Independent publishers of new short fiction. i This site uses cookies: for more info see our privacy policy.

Your cart: 0 items0)

View Cart | Checkout

“These regular anthologies ... are becoming essential volumes for fans of short fiction.”

— Scott Pack

Sign up for our newsletter:

Somewhere This Way

I’m doing something a little different for the end-of-year round-up this year. Instead of the best books of 2008, here are some of the titles that I’m sure would have been good… if only I’d got around to reading them.

Blackstrap Hawco by Kenneth J. Harvey.

This one’s been sitting on my shelf for a while now. I really enjoyed The Town that Forgot How to Breathe by the same author a few years back, and I’m sure there are pleasures to be had in this one, but I just haven’t yet found the time to get started on this 829-page trunk of a book. Perhaps I might have, if I hadn’t realised that the author calls it not a novel but a “transcomposite narrative“. That may have been just enough to keep it from ever reaching the top of the pile. Inside by the same author is also on the shelf.

Dreams of Rivers and Seas by Tim Parks.

This is an author I’ve been meaning to check out for a while, and John Self’s Asylum review just reinforced this. Everything about this book draws me in, but the length stops me just short. All I need is a few days’ holiday, and I’m all over this one.

The Paper Moon by Andrea Camilleri.

I’ve got about three of Camilleri’s Montalbano novels lined up to read. They’re short, and presented in the very attractive Picador editions. So why haven’t I?

Will by Christopher Rush.

This novel about the writing of Shakespeare’s will looked intriguing, and came from the new publisher Beautiful Books. With a paperback edition now out and a film apparently on the way, maybe I’ll find time to finally visit it in the new year.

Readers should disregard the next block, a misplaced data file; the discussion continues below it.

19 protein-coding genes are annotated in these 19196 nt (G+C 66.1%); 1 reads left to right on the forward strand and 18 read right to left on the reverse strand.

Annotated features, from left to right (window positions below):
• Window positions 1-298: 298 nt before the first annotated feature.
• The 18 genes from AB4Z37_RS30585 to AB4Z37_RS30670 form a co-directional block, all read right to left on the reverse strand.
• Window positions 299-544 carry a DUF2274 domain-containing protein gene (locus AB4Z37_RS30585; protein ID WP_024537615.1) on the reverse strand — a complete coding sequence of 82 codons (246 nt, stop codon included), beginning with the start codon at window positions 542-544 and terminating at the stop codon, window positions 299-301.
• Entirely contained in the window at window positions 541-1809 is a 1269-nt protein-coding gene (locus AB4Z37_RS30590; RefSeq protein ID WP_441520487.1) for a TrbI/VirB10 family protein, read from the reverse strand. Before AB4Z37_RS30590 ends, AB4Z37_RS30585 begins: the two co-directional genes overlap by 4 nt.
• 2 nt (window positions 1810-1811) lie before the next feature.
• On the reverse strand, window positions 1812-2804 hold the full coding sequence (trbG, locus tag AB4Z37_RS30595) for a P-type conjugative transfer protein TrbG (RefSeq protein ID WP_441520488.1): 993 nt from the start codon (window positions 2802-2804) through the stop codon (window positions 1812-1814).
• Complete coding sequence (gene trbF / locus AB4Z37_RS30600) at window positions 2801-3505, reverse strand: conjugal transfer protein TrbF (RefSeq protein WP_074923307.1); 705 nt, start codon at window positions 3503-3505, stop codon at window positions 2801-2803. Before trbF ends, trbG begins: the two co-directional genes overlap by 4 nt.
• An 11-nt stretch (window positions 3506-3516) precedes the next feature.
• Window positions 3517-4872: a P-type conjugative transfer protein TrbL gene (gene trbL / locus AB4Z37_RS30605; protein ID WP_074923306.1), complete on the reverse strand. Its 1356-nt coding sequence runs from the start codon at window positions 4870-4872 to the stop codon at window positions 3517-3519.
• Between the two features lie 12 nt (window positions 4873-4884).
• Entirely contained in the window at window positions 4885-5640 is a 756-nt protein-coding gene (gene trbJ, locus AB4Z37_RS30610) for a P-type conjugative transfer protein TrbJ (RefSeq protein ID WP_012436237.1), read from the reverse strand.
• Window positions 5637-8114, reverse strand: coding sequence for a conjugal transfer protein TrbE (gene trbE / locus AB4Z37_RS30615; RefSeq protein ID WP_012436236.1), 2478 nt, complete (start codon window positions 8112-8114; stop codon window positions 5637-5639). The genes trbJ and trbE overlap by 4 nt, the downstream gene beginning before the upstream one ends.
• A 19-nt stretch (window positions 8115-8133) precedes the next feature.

The Suspicions of Mr Whicher by Kate Summerscale.

This book about a real murder case from 1860 looked like an interesting read, but I never quite managed to lay my hands on a copy.

The entire Booker Prize longlist.

I managed to avoid reading a single one of these, including the winner, White Tiger by Avidne Avigna. Others made a better job of it. This could become something of a tradition, if I don’t accidentally read any of next year’s titles before the longlist comes out…

Edit: And not forgetting (again)…

Barnacle Love by Anthony de Sa, and Pilcrow by Adam Mars-Jones.

11 Comments on “The best books I didn’t read this year”

  1. KevinfromCanada Says:

    Welcome back. Blackstrap Hawco is still on the shelf but I too will get to it soon. And I too got interested in the Tim Parks from John’s review and it is on the way. So many books, so little time. Cheers, Kevin

  2. Rob Says:

    Hello, Kevin!

    Your comment reminds me, I meant to add Barnacle Love to the list.

  3. Petulia Says:

    Thanks for reminding me, I need to add ” read more books” to my new year resolution, and now I have some good titles to start with. Happy new year!

  4. KevinfromCanada Says:

    Please do add Barnacle Love. Your understanding of the short story will be well applied — although I do think it is two linked novellas, not 10 short stories.

  5. Rob Says:

    You’re right, I’ve added Barnacle Love, and Pilcrow, which I’d completely forgotten about until it turned up in The Asylum‘s 2008 round-up.

  6. Candy Schultz Says:

    Don’t feel bad about the Booker longlist. I read all but two and was very disappointed. I still have to read The White Tiger and Sea of Poppies. The short list was much more satisfactory. The Secret Scripture would have been my choice to win.

  7. Rob Says:

    Candy, a lot of people seem to have been disappointed by the Booker longlist. I expect I’ll get around to one or two of them in a few years’ time, when they’re cropping up as “forgotten classics”…

  8. Candy Schultz Says:

    Well if you only get around to one I recommend The Secret Scripture. It was incredible.

  9. Rob Says:

    Your review certainly makes it sound interesting. One for my own shortlist, perhaps…

  10. James Says:

    We’ve been having a month of Camilleri & The Paper Moon at the Picador blog. We thought you might be interested in the latest piece from Stephen Sartarelli, on the subject of translating Camilleri’s Montalbano books: http://bit.ly/wIe1E

    Best wishes,
    Picador blog team

  11. Tom C Says:

    I’ve got the Paper Moon book as The Times were offering it at reduced price from Smiths. I’m a fan of Tim Parks but have some catching up to do on his recent work.

Leave a Comment